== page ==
In an interview with TOH’s Anthony D’Alessandro last week at the National Italian American Federation Gala, where Jon Favreau was lauded with the org’s Special Entertainment Achievement Award, the actor-director gave up some nuggets of intel on his upcoming summer genre-mash Cowboys & Aliens, starring Daniel Craig and Harrison Ford.
Kitschy high-concept vehicles can be a turnoff on their title alone.
Before moviegoers even approached the ticket booth, they could smell the stench of the ridiculous in polyester pics such as 1996’s Mars Attacks! ($37.8 million), 2006’s Snakes on a Plane ($34 million) or 2007’s Grindhouse ($25 million) – all of which crashed at the domestic B.O., despite having credible talent attached.
However, with Cowboys & Aliens, Favreau and Universal are hoping to best such Z-movie stigma by selling the summer tentpole as a straight-up, serious X-Files western, evident in the first trailer (see below) they released back in November.
Working to Favreau’s advantage: westerns and offbeat sci-fi and horror such as True Grit ($171 million), District 9 ($115.6 million) and Zombieland ($75.6 million) made strides at the recent domestic B.O.
“We thought the aliens would save us virtually (at the B.O.), especially worldwide. But with Rango, True Grit, the successful videogame Red Dead Redemption and even Tarantino’s upcoming film, we seem to be at the beginning of a new wave in Hollywood with westerns. Typically, they were box office poison,” says Favreau.
Playing the sincere side of campiness isn’t new for Favreau. In fact he was reared in that dramatic philosophy at Chicago’s Improv Olympic theater under maverick instructor Del Close – who impacted two generations of comedians, from John Belushi to Tina Fey, with his unbridled teachings. For those cinephiles who have never heard of him, Close had a vivid cameo in Brian De Palma’s The Untouchables as an Al Capone underling who tries to bribe Kevin Costner’s Elliot Ness.
In the case of Cowboys & Aliens, Favreau is approaching the farcical genre mash-up much as Close would: grounding the western in reality.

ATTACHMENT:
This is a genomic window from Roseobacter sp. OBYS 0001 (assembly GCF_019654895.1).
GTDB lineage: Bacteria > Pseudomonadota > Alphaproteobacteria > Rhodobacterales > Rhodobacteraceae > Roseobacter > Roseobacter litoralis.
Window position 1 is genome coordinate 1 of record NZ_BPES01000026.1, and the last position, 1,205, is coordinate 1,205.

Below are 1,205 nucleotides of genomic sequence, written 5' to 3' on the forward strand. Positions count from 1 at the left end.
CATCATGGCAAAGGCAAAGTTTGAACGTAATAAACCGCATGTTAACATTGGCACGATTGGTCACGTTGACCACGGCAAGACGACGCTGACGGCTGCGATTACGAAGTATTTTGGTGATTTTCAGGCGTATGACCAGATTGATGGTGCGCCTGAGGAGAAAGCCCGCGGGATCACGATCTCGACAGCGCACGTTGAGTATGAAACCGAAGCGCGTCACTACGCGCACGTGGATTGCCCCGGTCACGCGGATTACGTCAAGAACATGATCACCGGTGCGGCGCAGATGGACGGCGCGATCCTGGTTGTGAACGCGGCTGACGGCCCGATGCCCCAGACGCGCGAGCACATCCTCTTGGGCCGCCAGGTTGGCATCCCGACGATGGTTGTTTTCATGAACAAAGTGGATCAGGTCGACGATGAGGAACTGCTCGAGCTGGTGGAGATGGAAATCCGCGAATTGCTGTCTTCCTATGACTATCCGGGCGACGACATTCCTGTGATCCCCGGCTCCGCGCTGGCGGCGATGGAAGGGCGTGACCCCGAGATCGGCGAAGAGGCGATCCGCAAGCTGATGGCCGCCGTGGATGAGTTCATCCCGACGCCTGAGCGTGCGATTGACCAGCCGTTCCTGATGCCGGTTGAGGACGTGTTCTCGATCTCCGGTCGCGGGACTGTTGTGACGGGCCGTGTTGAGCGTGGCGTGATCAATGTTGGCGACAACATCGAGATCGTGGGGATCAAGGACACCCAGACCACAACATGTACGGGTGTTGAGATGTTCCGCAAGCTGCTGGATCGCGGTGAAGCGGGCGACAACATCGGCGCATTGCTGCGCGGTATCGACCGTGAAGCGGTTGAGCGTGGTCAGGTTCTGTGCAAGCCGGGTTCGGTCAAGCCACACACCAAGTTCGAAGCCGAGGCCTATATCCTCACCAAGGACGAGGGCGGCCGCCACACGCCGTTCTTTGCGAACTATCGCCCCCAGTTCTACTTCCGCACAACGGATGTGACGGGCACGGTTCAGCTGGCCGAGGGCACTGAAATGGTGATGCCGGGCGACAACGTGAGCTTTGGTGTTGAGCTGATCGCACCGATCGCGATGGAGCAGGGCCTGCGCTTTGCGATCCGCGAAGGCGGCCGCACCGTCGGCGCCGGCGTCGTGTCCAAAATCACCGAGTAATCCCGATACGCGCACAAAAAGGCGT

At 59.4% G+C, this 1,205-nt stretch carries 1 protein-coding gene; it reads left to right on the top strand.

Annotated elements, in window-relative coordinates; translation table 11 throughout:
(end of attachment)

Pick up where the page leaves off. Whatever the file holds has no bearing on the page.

Says Favreau: “Del Close and the tradition of Chicago Improv always held satire in the highest regard, which is different from doing a spin-off of something. When you satirize, you bring out the truth of something by exaggerating an aspect of it — by treating everything else with as much reverence and honesty as you can and showing an incredible amount of restraint (in the outrageousness of a situation).
“With Elf, it was silly to have Will Ferrell in that costume, but I tried to keep the New York City world as grounded as can be. I wanted James Caan to play it real emotionally. In the case of Cowboys & Aliens, we play it close to the vest and cast it as a real western. Then when the aliens come, we let the humor and excitement come out in the combination of genres.”
And despite his blockbuster success, Favreau claims that he hasn’t sold out to the majors; indie projects remain a possibility down the road: “I have been fortunate to find projects that have concepts that are commercial enough where I can obtain big budgets and bring a sensibility to a larger film that I had in my smaller ones. But if I was ever struck with an idea that wouldn’t dictate a big budget, because it didn’t appeal to a broad audience, I would just make a smaller film.”